Anonymous said…
If we start building such memorials, I think India will become the 'land of memorials' very soon. A friend told me that 6-8 people die on mumbai's suburban rails every day. Is that true? Given the number of man made calamities in India(the mumbai train blasts were our creation, we should accept mumbai's city administration failed in thwarting it) we would have too many memorials. So yes, let's build this nice little president inaugrated memorial and get all teary about it. But we should also be ready with bricks and cement for the next one. For by getting all emotional, either in anger or grief, we are missing the real issue. What we need fom the president is a call for action; a plan to deal with safety and security in India's cities. I think, for India, a stern plan for action is enough of a Memorial. We don't need these 'heart wrenching' brick and mortar edifices. Let's first plan on how to avoid such acts of terror.
Bombay Addict said…
@ PS - Up that number to 10 per day because an estimated 3,500 people die every year on Mumbai local train tracks (links, here, here and also do read Atanu Dey's hard-hitting piece which has a higher number of 4,000/year).

Do correct me if I've misunderstood you, but are you clubbing these train deaths/accidents with those caused by an act of terror under a category called "man-made calamity" ?. So, are you saying that since 10 people die every day on a train anyways, why should we think of a memorial to remember the 200-odd who died in 12 minutes because of a terrorist act ?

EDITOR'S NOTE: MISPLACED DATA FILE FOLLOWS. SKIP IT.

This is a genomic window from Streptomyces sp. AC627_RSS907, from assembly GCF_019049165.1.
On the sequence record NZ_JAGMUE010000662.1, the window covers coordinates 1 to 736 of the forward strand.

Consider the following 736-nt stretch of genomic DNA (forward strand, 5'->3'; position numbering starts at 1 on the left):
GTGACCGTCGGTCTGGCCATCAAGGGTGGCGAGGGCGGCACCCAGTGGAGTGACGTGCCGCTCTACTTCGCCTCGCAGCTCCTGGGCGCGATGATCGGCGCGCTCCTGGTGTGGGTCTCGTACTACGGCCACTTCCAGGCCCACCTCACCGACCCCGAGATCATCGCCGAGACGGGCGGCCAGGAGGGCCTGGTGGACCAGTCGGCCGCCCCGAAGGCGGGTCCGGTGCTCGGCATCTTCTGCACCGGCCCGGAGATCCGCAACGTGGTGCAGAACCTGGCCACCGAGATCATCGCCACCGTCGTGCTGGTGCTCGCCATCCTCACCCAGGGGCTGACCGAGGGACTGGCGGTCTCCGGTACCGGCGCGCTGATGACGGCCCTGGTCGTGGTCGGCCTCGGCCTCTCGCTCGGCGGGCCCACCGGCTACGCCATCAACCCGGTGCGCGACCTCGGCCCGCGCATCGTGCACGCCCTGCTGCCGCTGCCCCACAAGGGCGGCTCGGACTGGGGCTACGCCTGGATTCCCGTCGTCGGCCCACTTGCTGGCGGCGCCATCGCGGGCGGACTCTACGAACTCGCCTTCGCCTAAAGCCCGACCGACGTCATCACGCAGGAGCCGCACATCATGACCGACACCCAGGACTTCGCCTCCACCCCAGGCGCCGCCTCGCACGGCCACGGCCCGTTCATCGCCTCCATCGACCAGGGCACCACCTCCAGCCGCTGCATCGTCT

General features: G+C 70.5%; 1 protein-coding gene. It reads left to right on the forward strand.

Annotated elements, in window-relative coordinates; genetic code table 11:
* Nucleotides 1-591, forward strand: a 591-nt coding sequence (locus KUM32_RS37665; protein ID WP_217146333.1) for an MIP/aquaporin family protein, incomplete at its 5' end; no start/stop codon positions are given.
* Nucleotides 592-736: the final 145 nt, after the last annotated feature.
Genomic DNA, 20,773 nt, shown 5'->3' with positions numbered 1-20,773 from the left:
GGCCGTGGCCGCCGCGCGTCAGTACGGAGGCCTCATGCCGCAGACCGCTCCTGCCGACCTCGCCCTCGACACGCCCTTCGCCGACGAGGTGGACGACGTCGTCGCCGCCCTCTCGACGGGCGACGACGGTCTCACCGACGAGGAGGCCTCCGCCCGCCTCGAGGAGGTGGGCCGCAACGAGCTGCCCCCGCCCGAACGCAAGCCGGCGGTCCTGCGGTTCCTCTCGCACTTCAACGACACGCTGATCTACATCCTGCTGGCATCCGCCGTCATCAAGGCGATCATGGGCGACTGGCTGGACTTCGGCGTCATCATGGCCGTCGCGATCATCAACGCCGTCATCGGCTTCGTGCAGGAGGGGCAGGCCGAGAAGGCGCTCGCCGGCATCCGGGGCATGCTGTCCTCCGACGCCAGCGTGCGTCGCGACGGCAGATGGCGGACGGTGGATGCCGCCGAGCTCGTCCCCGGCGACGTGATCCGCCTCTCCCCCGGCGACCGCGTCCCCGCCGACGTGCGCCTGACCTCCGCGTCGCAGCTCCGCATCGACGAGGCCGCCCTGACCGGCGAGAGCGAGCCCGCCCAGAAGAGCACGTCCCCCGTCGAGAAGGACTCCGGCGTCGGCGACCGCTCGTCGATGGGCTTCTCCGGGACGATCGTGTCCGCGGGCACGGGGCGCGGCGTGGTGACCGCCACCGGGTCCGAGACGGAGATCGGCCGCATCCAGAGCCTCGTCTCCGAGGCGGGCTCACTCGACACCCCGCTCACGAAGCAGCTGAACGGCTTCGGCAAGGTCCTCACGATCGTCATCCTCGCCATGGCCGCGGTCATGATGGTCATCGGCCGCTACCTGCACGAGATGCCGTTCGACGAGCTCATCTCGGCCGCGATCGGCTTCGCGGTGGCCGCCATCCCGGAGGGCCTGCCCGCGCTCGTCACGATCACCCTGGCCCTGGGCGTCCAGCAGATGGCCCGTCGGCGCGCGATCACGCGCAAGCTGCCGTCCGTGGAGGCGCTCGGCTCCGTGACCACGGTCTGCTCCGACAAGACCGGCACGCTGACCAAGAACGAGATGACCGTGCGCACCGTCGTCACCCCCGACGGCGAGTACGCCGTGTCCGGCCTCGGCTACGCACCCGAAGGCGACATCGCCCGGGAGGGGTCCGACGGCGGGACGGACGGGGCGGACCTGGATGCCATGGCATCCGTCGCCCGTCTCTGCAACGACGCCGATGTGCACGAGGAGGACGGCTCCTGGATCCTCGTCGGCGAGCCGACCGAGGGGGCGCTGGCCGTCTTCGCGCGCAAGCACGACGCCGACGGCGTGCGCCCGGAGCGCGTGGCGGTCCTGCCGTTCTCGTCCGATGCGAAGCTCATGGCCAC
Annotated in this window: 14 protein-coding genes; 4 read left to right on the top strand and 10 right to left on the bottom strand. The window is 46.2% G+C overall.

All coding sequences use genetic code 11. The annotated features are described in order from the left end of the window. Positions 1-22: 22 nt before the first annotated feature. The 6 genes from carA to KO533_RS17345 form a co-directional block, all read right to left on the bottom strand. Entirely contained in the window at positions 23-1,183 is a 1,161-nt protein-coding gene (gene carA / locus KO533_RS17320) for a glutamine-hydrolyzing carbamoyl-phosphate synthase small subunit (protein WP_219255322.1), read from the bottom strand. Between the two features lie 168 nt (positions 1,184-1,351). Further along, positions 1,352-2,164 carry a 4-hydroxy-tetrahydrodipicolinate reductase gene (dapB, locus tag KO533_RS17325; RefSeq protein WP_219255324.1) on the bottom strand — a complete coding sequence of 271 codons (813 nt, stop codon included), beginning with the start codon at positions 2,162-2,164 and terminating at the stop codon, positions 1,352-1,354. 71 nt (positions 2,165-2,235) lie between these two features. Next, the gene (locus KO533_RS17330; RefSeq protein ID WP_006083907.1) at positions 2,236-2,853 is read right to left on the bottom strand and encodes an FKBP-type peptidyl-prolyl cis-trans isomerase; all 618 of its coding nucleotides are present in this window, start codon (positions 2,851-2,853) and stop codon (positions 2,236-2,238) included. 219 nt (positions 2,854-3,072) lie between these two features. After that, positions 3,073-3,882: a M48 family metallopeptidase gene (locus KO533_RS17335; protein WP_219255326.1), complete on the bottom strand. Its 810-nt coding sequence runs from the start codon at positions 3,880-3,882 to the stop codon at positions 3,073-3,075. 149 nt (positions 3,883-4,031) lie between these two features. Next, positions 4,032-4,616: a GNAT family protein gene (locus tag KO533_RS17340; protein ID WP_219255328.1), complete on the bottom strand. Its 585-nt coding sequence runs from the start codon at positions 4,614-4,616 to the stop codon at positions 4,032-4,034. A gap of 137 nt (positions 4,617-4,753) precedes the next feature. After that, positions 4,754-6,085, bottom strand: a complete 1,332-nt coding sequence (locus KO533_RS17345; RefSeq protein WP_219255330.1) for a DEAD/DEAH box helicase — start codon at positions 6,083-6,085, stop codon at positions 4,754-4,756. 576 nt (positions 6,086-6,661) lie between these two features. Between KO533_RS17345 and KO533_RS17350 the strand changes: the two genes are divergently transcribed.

The other thing I wanted to ask was - Why should grief at the loss of life due to a dastardly act imply that we're missing the real issue ? Can't we, as citizens, get angry enough to call for an action plan, while at the same time remember the dead ? Are these mutually exclusive actions ?

Sorry, but I'd choose to differ from your point of view.
Anonymous said…
What I meant is that building a memorial without any plan to make sure such dastardly acts don't repeat themselves is utter nonsense. India has a tendency to be emotionally overwhelmed in times of such crisis and memorials are a way to psychologically bury such acts or terror. Like as if the act of building the memorial somehow takes care, in a symbolic way, that such horrid acts won't repeat themselves.